GRANITE PEAK PUBLICATIONS: Accompanying travelers to the national park since 2002

All posts tagged plan

Getting ready for the summer season

Categories: News, Trip planning
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Kudos to Sean Reichard for keeping us up-to-date on various Yellowstone issues!

First, I was glad to learn from yellowstoneinsider.com that Superintendent Dan Wenk will not be leaving Yellowstone soon, as reported recently. He has been doing an excellent job. I was privileged to meet him during a January 2012 Tauck Tour of the Park.

Today, I learned from Sean that as of June first, 2018, not only will the fee to enter either Yellowstone or Grand Teton go up from $30 to $35 (good for one week), but one can no longer buy a joint annual pass to both parks.

At least, we can be thankful that after strong negative reaction from the public, the fees did not rise to the originally proposed $70.

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Is It Spring Yet? and What To Expect on Yellowstone’s Roads This Summer

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Once upon a time, a friend of mine who lives in Switzerland offered to meet me in a Yellowstone springtime to take pictures for my guidebook. He wrote that April would be a good time for him. But no, I wrote back, in April many roads are still closed, and the chances of more snow are still quite great. The park is totally closed for road plowing and other maintenance until mid April, and most facilities don’t open until some time in May.

Today we are four days past the first day of spring in the northern hemisphere, but this Old Faithful Geyser webcam still is what I found this morning on the Old Faithful webcam.

You will understand why spring is so late in Yellowstone, if you factor in that most auto-accessible areas in Yellowstone are at 7,000 to 8,000 feet (about 2,100 to 2,400 meters) in altitude. This spring the park roads will begin reopening on Friday, April 20th, when the West Entrance to Madison Junction, Mammoth Hot Springs to Old Faithful village, and Norris to Canyon Junction roads will open. Higher stretches of road open throughout May, with the last being the Northeast Entrance / Beartooth Highway opening on Friday, May 25th, for Memorial Day Weekend.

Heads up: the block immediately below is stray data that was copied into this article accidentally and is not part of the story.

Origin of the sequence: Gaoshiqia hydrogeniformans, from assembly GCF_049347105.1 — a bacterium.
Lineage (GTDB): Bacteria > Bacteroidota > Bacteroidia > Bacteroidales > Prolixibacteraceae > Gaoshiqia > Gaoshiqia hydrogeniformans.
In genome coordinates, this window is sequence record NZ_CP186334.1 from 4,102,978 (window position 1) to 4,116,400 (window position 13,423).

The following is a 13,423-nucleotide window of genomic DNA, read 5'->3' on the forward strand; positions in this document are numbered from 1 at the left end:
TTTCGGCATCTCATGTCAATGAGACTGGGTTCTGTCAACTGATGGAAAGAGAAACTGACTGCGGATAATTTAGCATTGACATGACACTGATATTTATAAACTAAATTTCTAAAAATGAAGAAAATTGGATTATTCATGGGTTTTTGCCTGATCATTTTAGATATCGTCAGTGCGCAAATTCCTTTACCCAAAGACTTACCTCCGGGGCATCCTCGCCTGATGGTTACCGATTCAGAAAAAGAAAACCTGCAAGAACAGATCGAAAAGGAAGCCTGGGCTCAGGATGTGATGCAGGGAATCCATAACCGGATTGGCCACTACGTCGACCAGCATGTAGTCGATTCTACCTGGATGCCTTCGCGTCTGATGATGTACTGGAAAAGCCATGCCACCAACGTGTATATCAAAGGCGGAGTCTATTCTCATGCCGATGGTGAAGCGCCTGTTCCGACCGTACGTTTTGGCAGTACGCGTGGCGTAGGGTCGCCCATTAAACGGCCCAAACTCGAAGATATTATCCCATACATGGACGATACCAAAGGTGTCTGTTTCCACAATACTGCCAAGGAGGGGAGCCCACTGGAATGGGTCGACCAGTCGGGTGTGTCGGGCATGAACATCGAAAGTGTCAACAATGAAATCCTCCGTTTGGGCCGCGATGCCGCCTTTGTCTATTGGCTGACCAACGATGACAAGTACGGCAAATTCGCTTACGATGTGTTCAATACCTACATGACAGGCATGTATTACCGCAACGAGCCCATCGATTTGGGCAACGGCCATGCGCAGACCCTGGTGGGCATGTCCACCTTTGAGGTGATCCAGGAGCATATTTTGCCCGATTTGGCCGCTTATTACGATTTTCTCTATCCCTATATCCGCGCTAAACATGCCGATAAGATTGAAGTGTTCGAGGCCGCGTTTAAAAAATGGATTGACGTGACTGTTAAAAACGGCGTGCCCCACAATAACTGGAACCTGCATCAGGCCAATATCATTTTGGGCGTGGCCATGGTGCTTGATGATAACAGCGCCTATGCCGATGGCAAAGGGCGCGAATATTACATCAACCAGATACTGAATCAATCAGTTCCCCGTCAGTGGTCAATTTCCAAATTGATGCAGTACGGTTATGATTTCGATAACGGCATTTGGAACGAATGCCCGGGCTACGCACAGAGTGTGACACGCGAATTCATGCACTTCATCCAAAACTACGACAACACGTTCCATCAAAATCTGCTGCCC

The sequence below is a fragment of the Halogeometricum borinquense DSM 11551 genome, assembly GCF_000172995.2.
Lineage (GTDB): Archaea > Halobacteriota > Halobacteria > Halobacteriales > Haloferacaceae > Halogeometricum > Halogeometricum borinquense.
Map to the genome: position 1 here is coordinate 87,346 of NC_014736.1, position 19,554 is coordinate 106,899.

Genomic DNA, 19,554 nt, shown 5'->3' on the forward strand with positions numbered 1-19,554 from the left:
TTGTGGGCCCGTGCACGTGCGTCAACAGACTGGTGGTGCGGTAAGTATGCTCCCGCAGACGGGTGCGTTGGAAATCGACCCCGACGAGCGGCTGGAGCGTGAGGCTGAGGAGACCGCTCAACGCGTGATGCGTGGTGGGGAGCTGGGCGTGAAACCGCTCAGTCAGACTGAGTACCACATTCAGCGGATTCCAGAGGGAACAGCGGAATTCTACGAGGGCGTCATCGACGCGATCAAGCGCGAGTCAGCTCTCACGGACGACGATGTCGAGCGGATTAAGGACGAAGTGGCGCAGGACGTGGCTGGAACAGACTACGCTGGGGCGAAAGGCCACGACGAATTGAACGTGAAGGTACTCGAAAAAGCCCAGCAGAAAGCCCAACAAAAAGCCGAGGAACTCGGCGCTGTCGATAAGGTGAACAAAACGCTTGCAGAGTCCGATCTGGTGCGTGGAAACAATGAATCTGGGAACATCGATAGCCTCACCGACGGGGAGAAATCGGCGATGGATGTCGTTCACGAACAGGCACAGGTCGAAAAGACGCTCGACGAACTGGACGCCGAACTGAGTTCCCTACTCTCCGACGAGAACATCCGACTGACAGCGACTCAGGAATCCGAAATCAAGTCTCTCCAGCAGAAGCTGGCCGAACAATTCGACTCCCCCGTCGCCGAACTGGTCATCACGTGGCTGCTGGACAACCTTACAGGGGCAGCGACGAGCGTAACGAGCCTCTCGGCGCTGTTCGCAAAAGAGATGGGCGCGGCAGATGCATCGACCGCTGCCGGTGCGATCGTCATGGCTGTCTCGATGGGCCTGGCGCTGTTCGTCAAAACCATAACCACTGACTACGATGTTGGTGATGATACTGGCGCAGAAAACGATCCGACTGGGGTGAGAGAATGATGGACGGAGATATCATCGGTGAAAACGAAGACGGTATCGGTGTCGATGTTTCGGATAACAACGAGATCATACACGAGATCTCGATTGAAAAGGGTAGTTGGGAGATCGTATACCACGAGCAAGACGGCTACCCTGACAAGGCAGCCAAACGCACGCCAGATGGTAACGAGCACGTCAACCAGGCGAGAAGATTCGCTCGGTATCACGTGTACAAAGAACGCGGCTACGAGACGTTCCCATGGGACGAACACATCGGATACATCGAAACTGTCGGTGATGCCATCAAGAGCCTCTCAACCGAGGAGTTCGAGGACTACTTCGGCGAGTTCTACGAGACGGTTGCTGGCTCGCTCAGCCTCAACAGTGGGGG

This summer season you can expect construction delays of up to thirty minutes on the five-mile stretch between Apollinaris Spring and Roaring Mountain (Mammoth to Norris road); on some parts of the rim roads and trails at the Canyon of the Yellowstone; and along the East Entrance Road between Indian Pond and Fishing Bridge.

Year-round, for Yellowstone road conditions, take a look at this NPS park roads website. Or you may receive Yellowstone road alerts from the National Park Service on your mobile phone by texting “82190” to 888-777; an automatic text reply will confirm receipt and provide instructions.

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Unique experiences in the park

Categories: Through Early Yellowstone, Trip Reports
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Mud Volcano winter

Mud Volcano area in winter (2012)

While everyone knows that visitation just keeps increasing in Yellowstone, most of us are seeking ways to make our own trips unique and special to us. New Deputy Superintendent Pat Kenney says in the winter 2017 issue of Yellowstone Quarterly from Yellowstone Forever, “I have always enjoyed finding the subtler things that make our park special.” His example is “it is great to spend an evening up on Swan Lake Flats, listening to the snipe and watching the Milky Way appear.”